TSA airport security improvements are still lacking
Once again, TSA airport security theater was exposed by testing.
In a Congressional hearing last Wednesday, Transportation Security Administration (TSA) administrator David Pekoske was grilled about TSA’s latest failure during recent security tests at a number of airport security checkpoints across the U.S. In the tests, undercover agents successfully smuggled fake knives, guns, and explosives past TSA airport security more than 70 percent of the time.
In 2015, TSA flunked its internal security tests badly. That year it failed to detect smuggled weapons and explosives at airport security checkpoints 96 percent of the time.
Earlier this year, TSA tested security at Minneapolis-St. Paul International Airport. Undercover agents successfully sneaked in 17 of 18 weapons and explosives through security checkpoints, a 95 percent success rate for the undercover agents.
While the latest test was an improvement, TSA still failed to detect weapons and explosives 70 percent of the time. Let’s put that security theater improvement into perspective.
Had the undercover agents been actual terrorists, they would have been able to bring enough weapons and explosives on board one or more commercial flights to bring the airplanes down and kill hundreds of people, at the very least.
Addressing the 2015 failures, in testimony before Congress, then TSA Administrator, Peter Neffenger stated that TSA would improve Transportation Security Officer (TSO) training.
Two years later, it’s clear the training didn’t take, or was insufficient to solve TSA’s problems. In my opinion, training alone can’t solve TSA’s serious airport security theater checkpoint problems.
TSA is planning procedural and equipment improvements, but the list of improvements is far from comprehensive enough. It doesn’t address some major problems.
Let’s take a look at what TSA is proposing.
TSA is planning to use biometric fingerprint scanners for TSA PreCheck and Customs and Border Protection (CBP) Global Entry members to speed them to luggage screening. At Global Entry kiosks, this technology is already in use to speed travelers quickly past passport control when reentering the nation. It’s highly effective.
TSA is planning to replace current carry-on luggage x-ray scanners with computed tomography (CT) scanners. The scanners use x-rays to create a 3D picture of carry-on luggage contents, then apply computerized analysis to detect explosives and other banned items in luggage. CT scanner systems can help combat the human problems of pattern matching and speed up luggage examination.
Human beings aren’t well equipped to screen passengers’ luggage using scanner monitors. We’re very good at picking out patterns from random data, but not at detecting exceptions in uniform data. That’s what TSOs looking for weapons and explosives on scanner monitor screens are asked to do. The computerized analysis of CT scans is designed to overcome that shortcoming.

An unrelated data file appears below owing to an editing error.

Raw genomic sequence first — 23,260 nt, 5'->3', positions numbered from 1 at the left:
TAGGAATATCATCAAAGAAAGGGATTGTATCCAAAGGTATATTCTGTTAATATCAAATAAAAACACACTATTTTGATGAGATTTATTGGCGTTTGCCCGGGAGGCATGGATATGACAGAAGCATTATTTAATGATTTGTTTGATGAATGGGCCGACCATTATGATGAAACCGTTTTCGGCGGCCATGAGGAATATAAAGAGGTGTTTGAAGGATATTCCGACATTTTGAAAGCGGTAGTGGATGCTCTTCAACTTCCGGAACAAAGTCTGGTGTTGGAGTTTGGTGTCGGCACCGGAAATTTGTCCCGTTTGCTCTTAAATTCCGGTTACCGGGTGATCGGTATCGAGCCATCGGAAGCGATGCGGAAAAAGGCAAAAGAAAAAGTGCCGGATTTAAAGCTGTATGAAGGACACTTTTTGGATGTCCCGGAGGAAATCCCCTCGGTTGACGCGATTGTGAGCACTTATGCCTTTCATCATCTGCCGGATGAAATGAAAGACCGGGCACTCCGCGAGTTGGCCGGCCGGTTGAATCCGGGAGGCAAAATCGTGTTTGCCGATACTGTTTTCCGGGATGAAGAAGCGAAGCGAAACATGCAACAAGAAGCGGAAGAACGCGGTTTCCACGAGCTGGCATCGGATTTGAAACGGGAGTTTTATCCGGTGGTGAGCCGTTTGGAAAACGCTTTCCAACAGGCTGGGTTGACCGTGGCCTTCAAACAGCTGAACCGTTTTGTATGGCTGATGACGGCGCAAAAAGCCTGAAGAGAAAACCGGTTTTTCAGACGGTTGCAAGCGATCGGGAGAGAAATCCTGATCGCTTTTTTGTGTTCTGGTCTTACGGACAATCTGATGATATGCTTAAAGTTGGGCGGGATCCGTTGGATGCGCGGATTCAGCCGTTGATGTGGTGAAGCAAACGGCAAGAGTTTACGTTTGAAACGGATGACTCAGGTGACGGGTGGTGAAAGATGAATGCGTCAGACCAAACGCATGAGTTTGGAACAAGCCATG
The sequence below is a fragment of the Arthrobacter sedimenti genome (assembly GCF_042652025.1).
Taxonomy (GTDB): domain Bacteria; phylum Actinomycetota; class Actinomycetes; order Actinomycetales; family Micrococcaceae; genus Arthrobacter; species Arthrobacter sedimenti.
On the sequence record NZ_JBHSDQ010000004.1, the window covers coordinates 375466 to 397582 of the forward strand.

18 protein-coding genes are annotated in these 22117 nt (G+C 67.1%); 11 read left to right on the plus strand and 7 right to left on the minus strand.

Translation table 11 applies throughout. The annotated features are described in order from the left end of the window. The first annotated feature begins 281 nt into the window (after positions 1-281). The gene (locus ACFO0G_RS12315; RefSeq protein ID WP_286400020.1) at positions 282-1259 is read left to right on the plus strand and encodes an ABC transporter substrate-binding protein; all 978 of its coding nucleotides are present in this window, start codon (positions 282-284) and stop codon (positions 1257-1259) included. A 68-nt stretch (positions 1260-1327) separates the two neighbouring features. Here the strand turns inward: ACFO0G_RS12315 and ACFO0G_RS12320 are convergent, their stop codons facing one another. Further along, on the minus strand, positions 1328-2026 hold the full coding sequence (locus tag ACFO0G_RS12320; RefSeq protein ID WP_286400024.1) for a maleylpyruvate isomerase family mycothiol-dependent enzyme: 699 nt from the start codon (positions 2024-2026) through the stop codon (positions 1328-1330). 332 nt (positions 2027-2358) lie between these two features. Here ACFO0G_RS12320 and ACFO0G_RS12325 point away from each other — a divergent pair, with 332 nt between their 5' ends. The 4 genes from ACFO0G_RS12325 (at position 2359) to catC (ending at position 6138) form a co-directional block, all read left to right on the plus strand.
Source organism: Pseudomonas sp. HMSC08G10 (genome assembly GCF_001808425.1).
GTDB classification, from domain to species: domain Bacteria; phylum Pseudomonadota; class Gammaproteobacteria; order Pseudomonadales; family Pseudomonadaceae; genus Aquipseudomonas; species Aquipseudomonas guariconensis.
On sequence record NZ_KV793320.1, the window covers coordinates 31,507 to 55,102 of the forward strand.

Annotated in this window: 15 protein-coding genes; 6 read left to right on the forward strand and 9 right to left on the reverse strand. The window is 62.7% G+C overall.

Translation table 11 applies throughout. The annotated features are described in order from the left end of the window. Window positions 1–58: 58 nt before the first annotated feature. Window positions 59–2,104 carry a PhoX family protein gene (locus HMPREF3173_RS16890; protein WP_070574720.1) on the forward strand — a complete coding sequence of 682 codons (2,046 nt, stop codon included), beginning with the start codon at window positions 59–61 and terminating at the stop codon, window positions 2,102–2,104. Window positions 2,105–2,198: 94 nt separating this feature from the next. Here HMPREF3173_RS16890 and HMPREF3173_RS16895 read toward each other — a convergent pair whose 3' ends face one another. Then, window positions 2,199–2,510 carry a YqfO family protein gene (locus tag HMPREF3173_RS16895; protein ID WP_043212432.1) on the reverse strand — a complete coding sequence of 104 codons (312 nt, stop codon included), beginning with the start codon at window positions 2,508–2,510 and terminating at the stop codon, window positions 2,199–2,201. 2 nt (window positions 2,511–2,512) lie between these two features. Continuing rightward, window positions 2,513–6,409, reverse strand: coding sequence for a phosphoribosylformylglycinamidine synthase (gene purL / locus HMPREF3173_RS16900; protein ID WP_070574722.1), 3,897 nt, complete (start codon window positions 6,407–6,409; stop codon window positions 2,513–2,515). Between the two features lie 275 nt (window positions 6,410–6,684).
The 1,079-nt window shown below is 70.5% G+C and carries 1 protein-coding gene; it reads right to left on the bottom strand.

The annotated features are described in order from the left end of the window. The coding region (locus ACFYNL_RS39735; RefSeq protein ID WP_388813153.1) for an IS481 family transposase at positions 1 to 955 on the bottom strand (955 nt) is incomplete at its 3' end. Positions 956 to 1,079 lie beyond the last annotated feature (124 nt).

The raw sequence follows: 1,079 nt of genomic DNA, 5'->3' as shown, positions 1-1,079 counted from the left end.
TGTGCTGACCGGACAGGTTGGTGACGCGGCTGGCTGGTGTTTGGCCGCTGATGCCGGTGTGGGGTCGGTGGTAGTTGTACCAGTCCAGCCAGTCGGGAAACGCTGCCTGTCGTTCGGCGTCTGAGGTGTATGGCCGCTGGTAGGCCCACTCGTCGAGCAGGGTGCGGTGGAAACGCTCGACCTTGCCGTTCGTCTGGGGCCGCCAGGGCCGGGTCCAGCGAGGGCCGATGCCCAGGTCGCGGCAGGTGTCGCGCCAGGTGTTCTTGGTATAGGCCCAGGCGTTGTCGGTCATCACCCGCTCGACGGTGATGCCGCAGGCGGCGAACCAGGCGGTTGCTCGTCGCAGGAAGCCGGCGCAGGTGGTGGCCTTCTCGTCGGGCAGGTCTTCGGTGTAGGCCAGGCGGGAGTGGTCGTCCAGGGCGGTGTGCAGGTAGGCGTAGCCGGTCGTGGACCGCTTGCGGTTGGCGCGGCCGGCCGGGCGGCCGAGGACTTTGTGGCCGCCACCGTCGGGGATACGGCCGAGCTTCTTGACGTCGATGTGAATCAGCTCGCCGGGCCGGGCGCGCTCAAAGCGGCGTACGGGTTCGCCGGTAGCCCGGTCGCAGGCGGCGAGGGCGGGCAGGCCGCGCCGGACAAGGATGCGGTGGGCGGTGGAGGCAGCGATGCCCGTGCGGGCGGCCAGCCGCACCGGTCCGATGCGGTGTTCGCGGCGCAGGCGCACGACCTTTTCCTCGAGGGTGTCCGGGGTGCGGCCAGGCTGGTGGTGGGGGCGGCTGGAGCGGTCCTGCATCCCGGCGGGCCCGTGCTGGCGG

CT scanners should be able to speed up the process of examining passengers’ carry-on bags by reducing the number of bags needing secondary screening because of improved contents recognition.
Singapore’s Changi Airport is already successfully using a similar CT scanner system to the one TSA has been testing at Phoenix Sky Harbor International and Boston Logan International airports.
Unfortunately, at the hearing last week, TSA Administrator Pekoske testified that TSA doesn’t have the funds to fully invest in CT scanners across the country.
Considering the failures of TSA airport security checkpoints across the nation in test after test, it would seem to be inexcusable for Congress and the Trump Administration to not provide the funds necessary to replace all current carry-on scanners with CT scanners within twenty-four months after testing is complete.
Many if not most air travelers at U.S. airports are being screened by MMW wave based full-body scanners. They scan for weapons, explosives and other banned items on travelers’ bodies and in their clothing. Unfortunately, the scanners have serious shortcomings which any dedicated terrorist can easily exploit.
The MMW scanners will readily catch travelers secreting metal guns, knives and other highly dense objects on their bodies or in their clothing. They will likely detect plastic or ceramic-based weapons there, too.
As has been shown in tests, MMW scanners likely won’t detect low density explosives taped to a traveler’s body. MMW scanners are unable to detect weapons or explosives secreted in body cavities because their waves don’t penetrate human skin.
As a result, TSA’s extensive use of MMW scanners leaves air travelers highly vulnerable to attacks by intelligent terrorists who understand the scanner’s flaws. TSA needs to reevaluate its dependence on MMW scanners. TSA should consider a return to magnetometers, plus highly effective explosives-sniffing dogs.
TSA continues to use seriously flawed ETD (Explosive Trace Detection) sniffer machines to check air travelers and their belongings for explosives. ETD machines are notorious for producing false positives and are highly vulnerable to improperly followed procedure by TSA personnel. ETD units should be replaced by explosives- sniffing dogs.
To get out of the security theater box, TSA needs to screen air travelers and their belongings at airports with equipment that can actually do the job, using sensible, cost effective procedures.
TSA spends too much of their budget on finding pocket knives, large shampoo bottles, and toothpaste tubes carried by ordinary passengers, while failing to find weapons and explosives, according to their own airport checkpoint tests. TSA needs better checkpoint equipment and procedures. Most important, they need to focus on prevention through intelligence.